The only free and comprehensive online etymological dictionary of the Spanish language
o (1) (Conjunction) "or"
10th cent. From Latin aut 'id.' From either *aut-i 'id.' in Proto-Italic. From Proto-Indo-European *h2eu̯ "away."
Indo-European
Romance
Asturian o, Portuguese ou, Galician ou, Catalan o, French ou, Italian o, Romanian au
Italic
Oscan aut "or," Umbrian ute 'id.'
Celtic
Old Irish úa "away," Old Welsh o 'id.,' Middle Breton o 'id.'
Balto-Slavic
Old Church Slavonic u- "from," Russian u- 'id.,' Polish u- 'id.,' Slovene u- 'id.,' Old Prussian au- 'id.,' Lithuanian au- 'id.,' Latvian au- 'id.'
Hellenic
Ancient Greek αὖ (aû) "again"
Indo-Iranian
Sanskrit áva "off," Old Avestan auuā 'id.'
-o (1) 1st person singular present ending.
From Latin -o 'id.' From Proto-Italic * 'id.' From Proto-Indo-European *-oh2, the thematic 1st person singular present ending.
o- (1), op- (Prefix) "power to help"
Not productive in Spanish. From Latin ops 'id.' From Proto-Italic *opi- 'id.' From Proto-Indo-European *h3ep-i̯- "force." From *h3ep- "to work," "to force."
Indo-European
Hellenic
Ancient Greek ὄμπνη (ómpen) "corn"
Indo-Iranian
Sanskrit ápnas- "property," Young Avestan -haṇt- "rich"
O (2) f. (Noun) "Virgin Mary;" any of the dates of the Advent Antiphons but especially "December 18th"
As the name for the Virgin Mary or the days of the O Antiphons in Catholicism, it comes from the frequent interjection O in the liturgical readings.
Responsible for the surname de la O.
-o (2) Forms masculine adjectives and nouns.
Earlier *-u a collapse into a single ending, drawn variously from Latin -us, nominative masculine ending, -um, nominative neuter and accusative masculine and neuter ending. From Proto-Italic *-os and *-om respectively. From Proto-Indo-European *-o-s and *-o-m, thematic nominative and accusative endings.
For feminine nouns with this ending, see -o (3).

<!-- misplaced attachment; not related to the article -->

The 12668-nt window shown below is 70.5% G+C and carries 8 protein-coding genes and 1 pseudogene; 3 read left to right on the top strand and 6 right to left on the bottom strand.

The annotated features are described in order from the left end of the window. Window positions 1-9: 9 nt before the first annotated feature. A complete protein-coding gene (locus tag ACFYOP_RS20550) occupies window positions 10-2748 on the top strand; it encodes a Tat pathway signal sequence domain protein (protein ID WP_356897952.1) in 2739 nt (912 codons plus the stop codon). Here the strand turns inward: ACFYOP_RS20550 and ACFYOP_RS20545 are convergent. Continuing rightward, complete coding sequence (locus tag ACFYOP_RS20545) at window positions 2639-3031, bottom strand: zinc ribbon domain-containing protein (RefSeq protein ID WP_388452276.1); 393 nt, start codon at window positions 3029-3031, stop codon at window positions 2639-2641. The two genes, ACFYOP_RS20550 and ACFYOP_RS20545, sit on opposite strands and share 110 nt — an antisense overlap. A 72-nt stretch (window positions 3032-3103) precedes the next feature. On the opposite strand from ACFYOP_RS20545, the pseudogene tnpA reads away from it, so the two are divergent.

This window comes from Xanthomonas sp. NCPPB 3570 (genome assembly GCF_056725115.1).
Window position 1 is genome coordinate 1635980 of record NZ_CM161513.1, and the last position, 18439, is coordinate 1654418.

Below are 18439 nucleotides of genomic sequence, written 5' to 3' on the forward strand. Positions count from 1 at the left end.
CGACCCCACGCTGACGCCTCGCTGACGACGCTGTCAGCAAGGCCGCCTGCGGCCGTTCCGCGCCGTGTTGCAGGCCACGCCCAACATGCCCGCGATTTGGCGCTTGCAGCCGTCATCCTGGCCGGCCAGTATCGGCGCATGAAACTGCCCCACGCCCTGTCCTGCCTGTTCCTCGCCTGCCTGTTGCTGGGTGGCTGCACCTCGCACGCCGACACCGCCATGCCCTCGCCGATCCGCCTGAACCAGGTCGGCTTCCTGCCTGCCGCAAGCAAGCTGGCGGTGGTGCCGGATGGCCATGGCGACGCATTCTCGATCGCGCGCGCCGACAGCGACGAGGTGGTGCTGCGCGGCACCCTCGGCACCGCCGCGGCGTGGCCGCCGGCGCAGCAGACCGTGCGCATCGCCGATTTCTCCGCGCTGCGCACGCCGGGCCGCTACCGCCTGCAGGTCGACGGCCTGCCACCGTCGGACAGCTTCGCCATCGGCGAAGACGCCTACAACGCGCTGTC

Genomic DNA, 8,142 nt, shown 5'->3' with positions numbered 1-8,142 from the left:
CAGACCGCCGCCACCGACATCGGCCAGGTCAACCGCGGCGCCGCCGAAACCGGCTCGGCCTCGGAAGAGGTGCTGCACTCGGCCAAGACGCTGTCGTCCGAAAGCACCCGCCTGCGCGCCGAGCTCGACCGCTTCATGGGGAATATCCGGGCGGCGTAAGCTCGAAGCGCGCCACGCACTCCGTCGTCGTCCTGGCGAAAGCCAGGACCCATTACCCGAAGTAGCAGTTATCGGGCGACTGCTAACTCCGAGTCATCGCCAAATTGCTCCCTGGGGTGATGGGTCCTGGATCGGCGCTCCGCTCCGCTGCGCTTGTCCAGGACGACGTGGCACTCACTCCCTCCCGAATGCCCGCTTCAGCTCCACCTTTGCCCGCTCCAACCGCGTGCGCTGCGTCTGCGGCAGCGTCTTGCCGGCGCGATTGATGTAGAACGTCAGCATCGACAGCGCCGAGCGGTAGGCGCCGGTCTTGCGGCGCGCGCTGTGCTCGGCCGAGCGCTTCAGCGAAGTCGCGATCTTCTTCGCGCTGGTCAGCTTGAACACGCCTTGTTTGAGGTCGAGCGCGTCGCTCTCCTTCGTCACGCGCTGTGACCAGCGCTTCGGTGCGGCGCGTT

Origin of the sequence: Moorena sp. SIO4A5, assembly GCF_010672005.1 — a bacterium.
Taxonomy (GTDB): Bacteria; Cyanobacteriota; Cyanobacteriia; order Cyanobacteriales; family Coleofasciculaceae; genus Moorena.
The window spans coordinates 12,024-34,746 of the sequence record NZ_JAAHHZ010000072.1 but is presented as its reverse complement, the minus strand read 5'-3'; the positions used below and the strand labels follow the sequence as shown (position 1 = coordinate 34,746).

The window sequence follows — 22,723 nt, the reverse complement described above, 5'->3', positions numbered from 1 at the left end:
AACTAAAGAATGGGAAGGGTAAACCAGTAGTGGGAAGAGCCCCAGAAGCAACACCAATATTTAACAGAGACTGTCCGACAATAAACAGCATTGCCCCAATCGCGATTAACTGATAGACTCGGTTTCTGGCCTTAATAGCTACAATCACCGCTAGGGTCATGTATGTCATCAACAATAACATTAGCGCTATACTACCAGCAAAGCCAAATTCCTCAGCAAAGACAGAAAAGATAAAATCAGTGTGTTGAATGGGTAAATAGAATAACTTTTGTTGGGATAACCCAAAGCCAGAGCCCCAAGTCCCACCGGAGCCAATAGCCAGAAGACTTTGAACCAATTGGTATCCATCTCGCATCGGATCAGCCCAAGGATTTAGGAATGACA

o- (2), ob- Prefix "toward"
From Latin ob-, a grammaticalization of the preposition ob 'id.' From Proto-Italic *op 'id.' From Proto-Indo-European *h1opi̯ "at." Perhaps an ablaut of *h1epi̯ meant "on."
Indo-European
Italic
Oscan úp "at," Venetic op "from"
Balto-Slavic
Lithuanian api-
Hellenic
Ancient Greek ἔπι (épi) "on," Mycenaean e-pi- 'id.'
Armenian
Armenian ew "also"
Indo-Iranian
Sanskrit ápi "by," Avestan aipi 'id.'
On the word *h1opi̯, Sihler (1995) writes, "Some see in these forms various cases of an otherwise lost root-noun meaning literally 'back.' The 'on' sense may have something to do with pack animals or riding."
-o (3) Forms feminine nouns.
From Latin -us, feminine nominative ending. According to Penny (2002), the ending probably only survived in Old Spanish in mano as other modern Spanish feminine nouns ending in -o were learned additions drawn from Classical Latin. From Proto-Italic *-us 'id.' From Proto-Indo-European *-o-s, the thematic nominative ending, the same source of -o (2), which could be either masculine or feminine.
objetivo m. (Adjective, Noun) "objective"
18th cent. An adjectival from objeto.
objeto m. (Noun) "object"
15th cent. From Latin obiectus 'id.' From ob- "toward" (see ob-) and iacere "to throw" (see echar).
Indo-European
Romance
Portuguse objeto, French objet, Italian oggetto, Romanian obiect
obra f. (Noun) "work," "labor"
13th cent. From Latin opera "effort," from opus "work." From Proto-Italic *opes- 'id.' From Proto-Indo-European *h3ep-os 'id.'
Indo-European
Romance
Portuguese obra, Galician obra, Catalan obra, French œuvre, Italian opera, Romanian operă, Sardinianòbera
Italic
Oscan úpsed "he worked," úpsannúm "working," Umbrian opset "worked," Vestinian ośens "he worked," Paelignian upsaseter (subjunctive) "he worked," South Picene opesaúom "to work"
Germanic
Old Norse afl "power," Old Saxon ōƀian "to celebrate," Old High German uoben "to practice," Old English efnen "to perform"
Indo-Iranian
Sanskrit ápas- "work," Avestan huuāpah- "doing good work"